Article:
Crypto-mining hangover continues to hit AMD and Nvidia

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The crypto-mining craze is fully behind us. Few people are still using PC graphics cards to mine for Bitcoin-like cryptocurrency, and that has pushed shipments back down for the GPU market.

Shipments of new GPUs were down 2.2 percent year-over-year in the third quarter of 2018, according to industry intelligence firm Jon Peddie Research. That dip was due primarily to AMD and Nvidia, as Intel’s integrated chips saw some growth. JPR founder, Dr. Jon Peddie, explained that shipments slowed for a number of reasons. But an overabundance of supply means that Nvidia and AMD were trying to sell cards it had already shipped.

“The effect of crypto-mining on desktop discrete GPU sales is over,” said Peddie. “[This leaves] AMD and Nvidia with an oversupply in the channel and impacting shipment levels.”

Quarter-to-quarter GPU shipments were up 10.6 percent, which is typical for Q3. But JPR notes that this is due to Intel’s integrated GPUs. After struggling to get its Core CPUs out the door, the chip manufacture caught up with a lot of its demand. That ensured a big quarter for GPUs overall. But discrete GPUs from Nvidia and AMD were down.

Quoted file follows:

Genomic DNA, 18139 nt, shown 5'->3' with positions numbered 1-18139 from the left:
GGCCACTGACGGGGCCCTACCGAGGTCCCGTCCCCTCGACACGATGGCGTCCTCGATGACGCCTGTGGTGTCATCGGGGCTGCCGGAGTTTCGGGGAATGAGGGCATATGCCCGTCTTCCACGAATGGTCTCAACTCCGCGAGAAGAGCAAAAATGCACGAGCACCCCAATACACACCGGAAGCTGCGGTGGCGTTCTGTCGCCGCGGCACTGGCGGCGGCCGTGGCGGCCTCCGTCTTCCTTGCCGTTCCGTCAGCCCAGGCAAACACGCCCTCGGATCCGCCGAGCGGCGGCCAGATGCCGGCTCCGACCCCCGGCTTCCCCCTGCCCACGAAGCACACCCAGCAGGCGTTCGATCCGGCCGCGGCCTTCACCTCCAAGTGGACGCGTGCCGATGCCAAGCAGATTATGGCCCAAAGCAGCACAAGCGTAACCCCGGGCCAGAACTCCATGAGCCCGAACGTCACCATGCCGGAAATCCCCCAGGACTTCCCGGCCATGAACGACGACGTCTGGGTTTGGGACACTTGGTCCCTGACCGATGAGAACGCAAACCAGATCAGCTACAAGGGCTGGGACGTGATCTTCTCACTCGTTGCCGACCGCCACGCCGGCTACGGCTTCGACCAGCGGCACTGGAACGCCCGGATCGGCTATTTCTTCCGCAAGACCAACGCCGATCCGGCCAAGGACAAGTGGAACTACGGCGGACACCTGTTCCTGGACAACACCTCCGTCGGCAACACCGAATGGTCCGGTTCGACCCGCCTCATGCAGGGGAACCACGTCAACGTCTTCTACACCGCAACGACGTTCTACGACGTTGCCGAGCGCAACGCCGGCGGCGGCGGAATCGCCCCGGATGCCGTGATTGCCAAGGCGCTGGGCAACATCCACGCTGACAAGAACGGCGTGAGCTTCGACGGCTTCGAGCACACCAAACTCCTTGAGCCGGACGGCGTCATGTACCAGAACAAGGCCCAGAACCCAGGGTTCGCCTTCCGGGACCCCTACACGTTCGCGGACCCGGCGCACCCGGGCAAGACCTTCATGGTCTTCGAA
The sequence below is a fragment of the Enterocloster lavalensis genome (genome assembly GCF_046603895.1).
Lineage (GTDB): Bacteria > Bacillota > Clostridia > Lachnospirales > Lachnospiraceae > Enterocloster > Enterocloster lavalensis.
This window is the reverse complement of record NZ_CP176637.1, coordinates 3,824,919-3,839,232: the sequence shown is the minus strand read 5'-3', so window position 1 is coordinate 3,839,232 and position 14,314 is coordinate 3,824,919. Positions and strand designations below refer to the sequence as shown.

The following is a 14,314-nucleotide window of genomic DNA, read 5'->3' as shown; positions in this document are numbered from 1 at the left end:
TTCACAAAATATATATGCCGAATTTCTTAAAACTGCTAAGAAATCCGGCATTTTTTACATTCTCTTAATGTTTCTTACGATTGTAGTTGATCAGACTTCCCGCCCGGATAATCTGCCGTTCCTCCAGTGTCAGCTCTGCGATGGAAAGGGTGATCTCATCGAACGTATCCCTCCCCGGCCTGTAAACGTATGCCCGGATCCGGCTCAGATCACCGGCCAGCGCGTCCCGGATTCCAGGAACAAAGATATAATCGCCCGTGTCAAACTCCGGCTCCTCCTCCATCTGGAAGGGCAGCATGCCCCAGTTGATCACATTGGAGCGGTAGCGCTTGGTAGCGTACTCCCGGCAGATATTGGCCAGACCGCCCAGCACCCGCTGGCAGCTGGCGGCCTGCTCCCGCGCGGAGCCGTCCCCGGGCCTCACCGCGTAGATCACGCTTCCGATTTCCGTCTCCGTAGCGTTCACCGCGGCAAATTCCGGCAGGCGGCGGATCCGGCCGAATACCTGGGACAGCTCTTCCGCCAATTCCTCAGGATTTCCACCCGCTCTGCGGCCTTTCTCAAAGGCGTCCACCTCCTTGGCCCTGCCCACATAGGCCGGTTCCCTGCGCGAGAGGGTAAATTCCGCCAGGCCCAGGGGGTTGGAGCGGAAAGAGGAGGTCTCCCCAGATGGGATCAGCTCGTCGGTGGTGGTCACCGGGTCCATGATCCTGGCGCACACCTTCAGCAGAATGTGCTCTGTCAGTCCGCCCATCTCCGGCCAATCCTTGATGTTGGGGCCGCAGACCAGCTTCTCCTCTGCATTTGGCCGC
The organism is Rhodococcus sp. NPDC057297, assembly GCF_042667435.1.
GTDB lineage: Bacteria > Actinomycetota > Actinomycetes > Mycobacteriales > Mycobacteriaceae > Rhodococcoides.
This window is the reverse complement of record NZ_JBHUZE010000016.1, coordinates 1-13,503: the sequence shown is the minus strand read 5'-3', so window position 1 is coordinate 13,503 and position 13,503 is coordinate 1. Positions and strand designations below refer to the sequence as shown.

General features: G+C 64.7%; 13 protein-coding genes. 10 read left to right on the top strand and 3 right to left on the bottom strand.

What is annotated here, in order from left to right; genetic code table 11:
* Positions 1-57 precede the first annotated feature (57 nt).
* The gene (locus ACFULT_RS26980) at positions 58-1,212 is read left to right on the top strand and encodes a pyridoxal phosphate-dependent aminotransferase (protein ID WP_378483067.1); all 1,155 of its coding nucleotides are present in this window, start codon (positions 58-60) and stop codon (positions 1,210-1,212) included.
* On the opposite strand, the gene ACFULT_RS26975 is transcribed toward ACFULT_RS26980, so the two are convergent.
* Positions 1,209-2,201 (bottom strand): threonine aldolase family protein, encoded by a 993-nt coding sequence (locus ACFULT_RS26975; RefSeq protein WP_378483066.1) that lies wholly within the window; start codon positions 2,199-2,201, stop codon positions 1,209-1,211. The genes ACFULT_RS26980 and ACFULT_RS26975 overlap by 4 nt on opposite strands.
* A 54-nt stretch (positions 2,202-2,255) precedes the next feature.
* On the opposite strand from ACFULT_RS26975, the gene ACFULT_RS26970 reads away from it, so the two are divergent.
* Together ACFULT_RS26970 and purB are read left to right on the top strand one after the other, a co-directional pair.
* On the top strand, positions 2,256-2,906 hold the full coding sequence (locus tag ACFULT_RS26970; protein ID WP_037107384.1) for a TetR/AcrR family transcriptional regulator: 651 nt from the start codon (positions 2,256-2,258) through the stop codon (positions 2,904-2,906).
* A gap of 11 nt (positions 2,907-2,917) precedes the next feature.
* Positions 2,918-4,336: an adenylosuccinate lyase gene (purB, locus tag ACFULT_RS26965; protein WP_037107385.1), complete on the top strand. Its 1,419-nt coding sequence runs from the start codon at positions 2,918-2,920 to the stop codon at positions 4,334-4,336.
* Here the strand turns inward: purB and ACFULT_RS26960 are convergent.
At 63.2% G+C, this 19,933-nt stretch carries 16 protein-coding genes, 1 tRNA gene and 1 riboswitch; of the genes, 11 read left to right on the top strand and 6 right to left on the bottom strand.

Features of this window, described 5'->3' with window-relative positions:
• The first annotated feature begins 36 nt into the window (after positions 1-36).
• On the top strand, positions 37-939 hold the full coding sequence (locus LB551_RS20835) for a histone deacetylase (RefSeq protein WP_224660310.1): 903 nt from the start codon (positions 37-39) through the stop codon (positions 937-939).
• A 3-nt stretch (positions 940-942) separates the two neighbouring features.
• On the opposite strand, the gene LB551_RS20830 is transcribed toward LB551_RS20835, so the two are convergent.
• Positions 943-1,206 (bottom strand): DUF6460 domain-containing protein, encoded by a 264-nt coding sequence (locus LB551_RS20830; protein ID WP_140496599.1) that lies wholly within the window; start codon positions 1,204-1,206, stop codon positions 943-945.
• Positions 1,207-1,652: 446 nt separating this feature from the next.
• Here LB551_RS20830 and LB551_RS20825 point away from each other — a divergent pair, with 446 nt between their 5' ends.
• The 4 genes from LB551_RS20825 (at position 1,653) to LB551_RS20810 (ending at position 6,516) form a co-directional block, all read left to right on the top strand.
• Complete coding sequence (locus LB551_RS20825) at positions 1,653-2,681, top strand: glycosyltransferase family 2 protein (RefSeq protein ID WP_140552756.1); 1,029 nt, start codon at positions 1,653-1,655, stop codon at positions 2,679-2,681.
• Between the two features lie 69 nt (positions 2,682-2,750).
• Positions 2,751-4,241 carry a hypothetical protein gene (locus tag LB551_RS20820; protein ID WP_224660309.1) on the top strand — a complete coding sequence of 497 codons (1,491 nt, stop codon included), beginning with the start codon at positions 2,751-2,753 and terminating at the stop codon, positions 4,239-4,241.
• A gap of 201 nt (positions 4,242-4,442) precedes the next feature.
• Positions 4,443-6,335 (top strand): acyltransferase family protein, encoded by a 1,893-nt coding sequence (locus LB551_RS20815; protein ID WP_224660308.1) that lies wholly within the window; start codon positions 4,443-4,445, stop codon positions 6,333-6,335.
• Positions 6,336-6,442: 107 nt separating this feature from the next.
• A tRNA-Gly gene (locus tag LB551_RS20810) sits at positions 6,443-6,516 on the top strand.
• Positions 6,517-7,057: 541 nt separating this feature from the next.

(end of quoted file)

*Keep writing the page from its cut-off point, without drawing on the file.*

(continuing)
Beyond crypto

But the end of crypto-mining was not the only factor driving down discrete GPU shipments. This market is also feeling the effects of both Washington, D.C. and Wall Street.

JPR points out that the tariffs have begun to have an impact on shipments. The firm also thinks that the import tax could pose an even bigger hurdle in the next quarter as well.

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“The U.S. tax increase on products from China has had a small effect which may worsen in Q4,” JPR researcher C. Robert Dow wrote.

GPU shipments also slowed because of the increased volatility of stock prices, which has some companies feeling hesitant about spending money.

“The drop in the U.S. stock market has caused consumers and enterprise to hold off on purchases,” wrote Dow. “All of that has contributed to the slow sell-off of inventory in the channel, which has reduced demand to the suppliers.”

In other words, you can expect the shortage of RTX cards to continue until Nvidia can sell through its existing, last-gen inventory. That’s where its focus is at. Same for AMD and OEM partners. This should likely mean excellent deals on cards like the GTX 1070 Ti, GTX 1080, and AMD Radeon Vega 56 through the end of the gift-giving holidays.

Source: VentureBeat

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